Thursday, November 27, 2014

Mizrahi tragedy emerges from shadows

 Ben Cohen

For years,  the Holocaust has overshadowed the tragedy of Mizrahi dispossession. The new remembrance day being marked in Israel and around the world on 30 November will go some way to remedying this historical and moral distortion, argues Ben Cohen in JNS News. But the injustice done to these refugees remains unaddressed:

In that environment, it has been difficult for Jews of Mizrahi descent—those, like my family, who originate from communities in the Middle East and North Africa—to get the State of Israel to properly recognize the tragedy of their dispossession. The point wasn’t so much competition with the Holocaust, but the bald fact that the Holocaust was a civilizational convulsion without peer. And in any case, how many times each year can a nation pause and weep?

Another factor was politics. Israeli leaders for many decades were reluctant to acknowledge that the expulsion of the Jews from Arab countries, following the creation of the Jewish state, meant that there were not one, but at least two, refugee populations in the Middle East. Only in the last few years have prominent Israeli politicians emphasized that focusing solely on the Arab refugees from British Palestine in 1948 is a distortion of both history and morality.

It’s interesting, perhaps, that the further we get from those torrid years of Mizrahi Jewish suffering, the more Israel has embraced the memory of what happened. Maybe we’ve gotten to a point where there’s space to remember more than one Jewish tragedy, and without the raw emotion that inevitably marked commemorations during the latter half of the 20th century.

Whatever the explanation, this Sunday, Nov. 30, will mark the first instance of an annual remembrance day in which Israel will commemorate, thanks to a Knesset bill passed in June, the “Jewish refugees from Arab lands and Iran.”

Remembrance ceremonies will be held, special classes will be conducted in schools, and Israeli diplomats will raise the issue with their interlocutors. (In tandem, incidentally, the Mizrahi Jewish advocacy organization JIMENA is holding special events in North America and around the world, which you can learn about by visiting them on the web.)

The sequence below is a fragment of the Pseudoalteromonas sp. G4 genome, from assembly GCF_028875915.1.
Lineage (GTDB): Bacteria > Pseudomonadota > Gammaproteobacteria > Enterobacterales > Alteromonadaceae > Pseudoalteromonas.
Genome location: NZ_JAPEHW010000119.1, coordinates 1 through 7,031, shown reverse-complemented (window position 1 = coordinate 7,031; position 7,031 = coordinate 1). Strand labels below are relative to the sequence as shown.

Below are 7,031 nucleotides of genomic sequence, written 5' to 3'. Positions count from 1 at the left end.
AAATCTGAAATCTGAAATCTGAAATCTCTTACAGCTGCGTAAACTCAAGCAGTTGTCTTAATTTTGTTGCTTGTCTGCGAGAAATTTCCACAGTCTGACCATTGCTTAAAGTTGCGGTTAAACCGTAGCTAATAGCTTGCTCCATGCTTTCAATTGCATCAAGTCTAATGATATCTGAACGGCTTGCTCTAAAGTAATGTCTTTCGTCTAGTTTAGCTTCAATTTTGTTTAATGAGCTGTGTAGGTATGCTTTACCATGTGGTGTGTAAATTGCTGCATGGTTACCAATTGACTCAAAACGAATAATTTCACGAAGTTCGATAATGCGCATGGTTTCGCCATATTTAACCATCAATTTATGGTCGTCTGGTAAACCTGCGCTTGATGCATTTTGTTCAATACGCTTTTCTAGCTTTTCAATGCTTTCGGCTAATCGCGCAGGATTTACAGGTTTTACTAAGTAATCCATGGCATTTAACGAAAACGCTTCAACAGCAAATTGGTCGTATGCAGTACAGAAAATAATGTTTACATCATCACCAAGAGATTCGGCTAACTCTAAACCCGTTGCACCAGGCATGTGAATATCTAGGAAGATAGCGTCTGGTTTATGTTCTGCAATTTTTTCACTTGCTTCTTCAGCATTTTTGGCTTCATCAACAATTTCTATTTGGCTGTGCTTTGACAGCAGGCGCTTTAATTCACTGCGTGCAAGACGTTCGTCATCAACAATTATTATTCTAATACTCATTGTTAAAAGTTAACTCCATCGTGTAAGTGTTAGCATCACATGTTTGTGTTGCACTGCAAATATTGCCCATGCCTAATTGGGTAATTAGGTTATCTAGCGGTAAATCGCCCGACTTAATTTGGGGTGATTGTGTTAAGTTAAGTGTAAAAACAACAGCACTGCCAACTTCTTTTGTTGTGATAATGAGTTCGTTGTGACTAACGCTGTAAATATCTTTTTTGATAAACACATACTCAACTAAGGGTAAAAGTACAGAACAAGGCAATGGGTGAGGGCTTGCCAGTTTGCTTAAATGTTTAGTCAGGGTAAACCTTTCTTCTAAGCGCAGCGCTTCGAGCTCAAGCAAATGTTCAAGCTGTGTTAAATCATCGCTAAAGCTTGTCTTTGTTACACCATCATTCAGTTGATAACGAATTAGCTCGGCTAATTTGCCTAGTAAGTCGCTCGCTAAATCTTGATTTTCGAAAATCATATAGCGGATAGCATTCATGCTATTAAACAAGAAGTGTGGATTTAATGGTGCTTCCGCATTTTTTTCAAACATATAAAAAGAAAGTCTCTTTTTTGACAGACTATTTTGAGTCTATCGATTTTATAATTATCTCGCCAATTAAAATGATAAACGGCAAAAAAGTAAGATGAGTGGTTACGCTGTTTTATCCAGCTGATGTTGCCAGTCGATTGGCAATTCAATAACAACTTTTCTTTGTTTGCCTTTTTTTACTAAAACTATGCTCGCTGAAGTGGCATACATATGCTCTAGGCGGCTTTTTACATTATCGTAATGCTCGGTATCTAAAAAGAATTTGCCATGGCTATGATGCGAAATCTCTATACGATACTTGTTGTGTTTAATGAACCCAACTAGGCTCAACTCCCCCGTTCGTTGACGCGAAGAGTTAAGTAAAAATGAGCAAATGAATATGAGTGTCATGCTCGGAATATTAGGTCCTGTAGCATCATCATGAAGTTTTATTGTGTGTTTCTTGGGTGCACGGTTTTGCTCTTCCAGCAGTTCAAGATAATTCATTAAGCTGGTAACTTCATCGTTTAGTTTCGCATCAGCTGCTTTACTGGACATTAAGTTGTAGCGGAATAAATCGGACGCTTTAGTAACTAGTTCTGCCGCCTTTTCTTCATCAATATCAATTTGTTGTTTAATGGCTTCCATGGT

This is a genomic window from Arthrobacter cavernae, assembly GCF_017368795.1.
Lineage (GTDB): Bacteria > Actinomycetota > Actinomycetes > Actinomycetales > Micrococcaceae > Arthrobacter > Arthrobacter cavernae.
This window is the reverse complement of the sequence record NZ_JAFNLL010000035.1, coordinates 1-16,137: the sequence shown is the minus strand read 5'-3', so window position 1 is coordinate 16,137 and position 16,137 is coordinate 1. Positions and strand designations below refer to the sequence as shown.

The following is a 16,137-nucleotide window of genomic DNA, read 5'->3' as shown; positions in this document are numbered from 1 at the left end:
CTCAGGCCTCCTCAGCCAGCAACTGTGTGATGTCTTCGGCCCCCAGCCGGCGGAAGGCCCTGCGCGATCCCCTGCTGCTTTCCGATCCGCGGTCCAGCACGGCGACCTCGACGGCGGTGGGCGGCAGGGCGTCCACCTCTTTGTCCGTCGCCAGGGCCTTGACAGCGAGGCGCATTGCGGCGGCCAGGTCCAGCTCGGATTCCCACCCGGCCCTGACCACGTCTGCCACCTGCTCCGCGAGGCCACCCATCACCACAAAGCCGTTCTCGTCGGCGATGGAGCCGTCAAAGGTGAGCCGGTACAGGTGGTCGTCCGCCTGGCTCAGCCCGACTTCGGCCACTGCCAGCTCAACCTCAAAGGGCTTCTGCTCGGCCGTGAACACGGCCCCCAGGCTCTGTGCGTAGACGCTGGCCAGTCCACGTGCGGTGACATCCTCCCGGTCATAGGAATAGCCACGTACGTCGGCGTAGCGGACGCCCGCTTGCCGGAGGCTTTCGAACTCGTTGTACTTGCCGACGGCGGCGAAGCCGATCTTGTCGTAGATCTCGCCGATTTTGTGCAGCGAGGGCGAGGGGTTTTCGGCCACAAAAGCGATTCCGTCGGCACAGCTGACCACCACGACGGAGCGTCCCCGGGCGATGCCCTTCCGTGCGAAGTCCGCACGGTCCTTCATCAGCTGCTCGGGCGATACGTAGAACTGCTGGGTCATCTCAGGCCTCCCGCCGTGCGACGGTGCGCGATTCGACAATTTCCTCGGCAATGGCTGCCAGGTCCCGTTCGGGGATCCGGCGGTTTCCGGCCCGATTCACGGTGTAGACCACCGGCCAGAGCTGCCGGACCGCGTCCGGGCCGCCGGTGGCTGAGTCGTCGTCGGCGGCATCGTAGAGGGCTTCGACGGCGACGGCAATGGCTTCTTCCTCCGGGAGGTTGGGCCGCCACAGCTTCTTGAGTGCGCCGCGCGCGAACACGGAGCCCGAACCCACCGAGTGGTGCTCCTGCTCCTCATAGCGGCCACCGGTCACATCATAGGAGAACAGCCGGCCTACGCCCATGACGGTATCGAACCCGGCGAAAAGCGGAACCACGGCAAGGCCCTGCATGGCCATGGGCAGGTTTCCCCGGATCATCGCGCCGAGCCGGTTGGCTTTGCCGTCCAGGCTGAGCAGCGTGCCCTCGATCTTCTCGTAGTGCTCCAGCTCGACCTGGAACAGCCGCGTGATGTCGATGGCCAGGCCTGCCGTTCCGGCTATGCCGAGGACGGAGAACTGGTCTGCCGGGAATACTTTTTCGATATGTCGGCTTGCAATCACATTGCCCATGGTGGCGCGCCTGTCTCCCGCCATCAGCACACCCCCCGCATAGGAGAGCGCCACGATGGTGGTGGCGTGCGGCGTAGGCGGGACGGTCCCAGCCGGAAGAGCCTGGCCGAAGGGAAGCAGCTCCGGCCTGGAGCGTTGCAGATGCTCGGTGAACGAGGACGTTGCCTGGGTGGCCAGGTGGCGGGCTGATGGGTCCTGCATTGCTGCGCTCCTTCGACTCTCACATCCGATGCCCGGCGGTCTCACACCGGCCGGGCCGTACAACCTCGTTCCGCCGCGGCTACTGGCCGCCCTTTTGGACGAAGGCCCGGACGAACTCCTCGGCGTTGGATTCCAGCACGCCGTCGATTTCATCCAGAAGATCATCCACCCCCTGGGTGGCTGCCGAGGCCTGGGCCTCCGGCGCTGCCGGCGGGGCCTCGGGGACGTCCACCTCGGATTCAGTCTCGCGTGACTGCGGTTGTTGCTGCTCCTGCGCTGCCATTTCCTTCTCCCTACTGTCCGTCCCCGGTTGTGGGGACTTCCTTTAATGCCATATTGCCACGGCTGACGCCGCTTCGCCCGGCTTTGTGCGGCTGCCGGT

Commenting on the Knesset bill after it was passed, MK Shimon Ohayon noted that “we have finally corrected a historic injustice and placed the issue of Jews who were expelled or pushed out of the Arab world in the last century, on the national and international agenda.”

Elaborating, he added, “In Israel, the history of the Jews who originally came from the Middle East or North Africa, who make up around half of the population, was ignored for too long. This is a vital part of our fight against those internally and externally who delegitimize our presence here and claim we are somehow foreign to the region.”

He’s right. The theme of “indigeneity”—that those deemed to be native to a particular territory have supreme rights over it—has been a core element of the Palestinian and Arab campaign to portray Israel as a colonial interloper, and an alien presence in a Muslim-Arab region. But Jews lived in the Islamic world for thousands of years, just as they did in the land that is now Israel.

In that sense, there is a political goal behind the commemoration day, and it’s nothing to apologize for. Almost 70 years after Jews were stripped of their citizenship and property by avowedly anti-Semitic regimes, their fate remains largely hidden from the gaze of historians and journalists. In part, that’s because these refugees didn’t stay refugees for very long. The majority were absorbed in Israel, still others went to Europe and the Americas, all of them got on with their lives. But fundamentally, the injustice remains unaddressed.

Read article in full

1 comment:

Anonymous said...

Well, there are Holocaust survivors who complain that Diaspora Jews were awfully slow to recognize what they went through as making them distinct from the Jews who immigrated to safety prior to the Holocaust.

It's not as though there was an established guideline that the leaders of Israel or diaspora Jewish communities had to follow for dealing with either great tragedy.